I’m really proud of this one, guys! It’s kind of the intro to a series I’m going to do on Casanova. Also, I’m just putting a general NSFW warning on this as I discuss a lot of adult themes explicitly.

Made with SoundCloud
I note in passing that the proposition that the premises of a consular post are part of the territory of the sending State seems to be a widely-held misconception, dating back many years in the history of international law but possibly given broader currency, among other things, by an episode of the TV series “The Simpsons” in which the Simpson family visits Australia. Irrespective of its origins, the proposition remains a misconception, and does not help in identifying a basis on which evidence can be received from Canada by audiovisual link, even from within a consular post.
— 

R v Woutersz [2017] ACTSC 212 (11 August 2017) [46]  (Penfold J)

I’m reading this LSAT prep book and I feel like it talks about the “test makers” like they’re evil gamemakers in the Hunger Games.

“The test makers will try to lure you with reasonable solutions”
“A fact known to and exploited by the test makers”
“The test makers, being human (yes it’s true)”
“The test makers often prey upon widely-held misconceptions”
“This is one of the psychological weapons employed by the test makers to unnerve test takers”

Dispelling the Myth of the "Boston Massacre" - The Night of March 5, 1770

18thcenturylove: Gather around kids, and let me tell you something about the Boston Massacre… (if you’re not American, you can keep scrolling, it’s ok)

On the night of March 5, 1770, a squad of British soldiers, part of the 29th regiment stationed in Boston, fired their weapons at a hostile mob of colonists in King Street. Five people were killed and at the moment of their deaths were raised to martyr status for the revolutionary cause. Shortly after, the soldiers and their captain were arrested, imprisoned, and put on trial for murder and conspiracy. However, the commander of the troops in Boston believed that his men had been deliberately provoked. Although he was not a Loyalist, Counsel for the Prisoners John Adams (yes that John Adams) supported this argument and believed the blame lay more on the civilians involved than on the soldiers. For John Adams, the “Boston Massacre” was the justifiable product of an attack upon a group of eight recognizably young, inexperienced, armed soldiers by a considerably large crowd of violent, combative, unarmed civilians.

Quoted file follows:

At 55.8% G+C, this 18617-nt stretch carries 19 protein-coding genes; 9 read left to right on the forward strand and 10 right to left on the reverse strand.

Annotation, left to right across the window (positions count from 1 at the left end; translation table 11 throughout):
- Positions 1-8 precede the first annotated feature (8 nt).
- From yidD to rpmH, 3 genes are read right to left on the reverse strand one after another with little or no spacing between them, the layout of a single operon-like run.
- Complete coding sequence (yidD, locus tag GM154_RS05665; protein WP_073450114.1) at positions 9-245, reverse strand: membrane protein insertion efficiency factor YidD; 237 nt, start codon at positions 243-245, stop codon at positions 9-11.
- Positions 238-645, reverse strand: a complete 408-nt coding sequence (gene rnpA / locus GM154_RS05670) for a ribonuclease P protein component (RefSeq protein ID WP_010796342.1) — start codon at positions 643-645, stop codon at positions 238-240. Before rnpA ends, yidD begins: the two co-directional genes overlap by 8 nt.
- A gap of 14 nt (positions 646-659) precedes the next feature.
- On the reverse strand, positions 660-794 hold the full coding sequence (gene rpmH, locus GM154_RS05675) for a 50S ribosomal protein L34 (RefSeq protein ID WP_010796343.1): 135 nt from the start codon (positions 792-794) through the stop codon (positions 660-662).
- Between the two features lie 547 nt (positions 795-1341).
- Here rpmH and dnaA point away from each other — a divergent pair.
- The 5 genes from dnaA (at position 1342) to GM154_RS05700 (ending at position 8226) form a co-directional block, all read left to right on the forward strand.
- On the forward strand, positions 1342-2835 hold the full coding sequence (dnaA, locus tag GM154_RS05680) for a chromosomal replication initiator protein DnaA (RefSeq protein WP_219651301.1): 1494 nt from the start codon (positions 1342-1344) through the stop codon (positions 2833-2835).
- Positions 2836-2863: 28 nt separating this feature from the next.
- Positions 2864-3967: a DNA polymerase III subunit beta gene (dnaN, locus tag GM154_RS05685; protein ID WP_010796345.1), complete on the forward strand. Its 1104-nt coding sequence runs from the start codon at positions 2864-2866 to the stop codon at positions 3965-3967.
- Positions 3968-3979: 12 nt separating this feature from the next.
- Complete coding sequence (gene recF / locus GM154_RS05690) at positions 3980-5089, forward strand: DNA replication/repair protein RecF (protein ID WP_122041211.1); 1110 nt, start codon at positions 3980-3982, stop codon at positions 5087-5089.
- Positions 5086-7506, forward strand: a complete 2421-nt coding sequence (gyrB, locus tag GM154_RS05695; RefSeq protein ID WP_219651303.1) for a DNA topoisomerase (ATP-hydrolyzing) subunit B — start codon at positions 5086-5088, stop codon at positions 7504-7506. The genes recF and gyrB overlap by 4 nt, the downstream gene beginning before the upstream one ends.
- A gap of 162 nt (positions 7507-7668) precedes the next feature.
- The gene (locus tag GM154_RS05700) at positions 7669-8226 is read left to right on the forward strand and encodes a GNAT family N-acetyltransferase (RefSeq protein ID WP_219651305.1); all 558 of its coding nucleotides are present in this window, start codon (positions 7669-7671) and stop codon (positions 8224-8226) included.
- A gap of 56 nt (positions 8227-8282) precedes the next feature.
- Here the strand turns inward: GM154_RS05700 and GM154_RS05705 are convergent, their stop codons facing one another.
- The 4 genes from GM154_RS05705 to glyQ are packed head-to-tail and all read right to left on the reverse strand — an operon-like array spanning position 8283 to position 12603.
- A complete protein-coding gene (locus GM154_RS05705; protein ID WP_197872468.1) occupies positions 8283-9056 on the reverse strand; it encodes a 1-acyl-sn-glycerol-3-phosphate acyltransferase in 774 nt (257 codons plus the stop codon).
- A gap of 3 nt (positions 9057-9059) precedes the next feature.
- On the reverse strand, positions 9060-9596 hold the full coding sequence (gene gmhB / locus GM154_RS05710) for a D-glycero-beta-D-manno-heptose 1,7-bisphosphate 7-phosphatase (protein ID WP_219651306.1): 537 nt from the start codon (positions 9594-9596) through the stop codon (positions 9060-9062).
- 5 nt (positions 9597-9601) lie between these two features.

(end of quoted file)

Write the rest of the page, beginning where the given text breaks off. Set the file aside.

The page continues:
It was earlier that evening that Capt John Goldfinch was accosted by a disorderly apprentice and this disrespect had angered Hugh White, a private in the 29th Regiment. White later encountered this man and after lecturing him for his behavior, was only answered with insult. Private White then struck the man causing a small crowd to form. During the trial, witness Samuel Clark testified that while he was not present at the shooting, he had spoken to White only moment prior to the incident. Instead of appearing agitated, White had politely asked him “how we all did at home,” which may be proof that White did not have any particular formulations in mind before the quarrel.

The crowd as it gathered to further accost Private White was, at the moment, totaled at about thirty people. Some threw snowballs and oyster shells and other carried staves. Witness Edward Langford testified that at this time, he told several boys in the crowd to leave the sentry alone and knew even then that “something would come of this.” This statement alone John Adams believed proved that “he thought there was danger, or at least the sentinel in fact was terrified and did think himself in danger.” Out of fear, White called for support with six grenadiers arriving in response. Langford stated that he was unable to hear Private White give the call for assistance although being “pretty loud,” yet was somehow able to later hear Captain Preston give the supposed order to fire. Despite this contradiction in testimony, Langford admits that the soldiers did not appear to have taken specific aim at any of the victims. This provided further ground for disregarding the idea of British premeditation.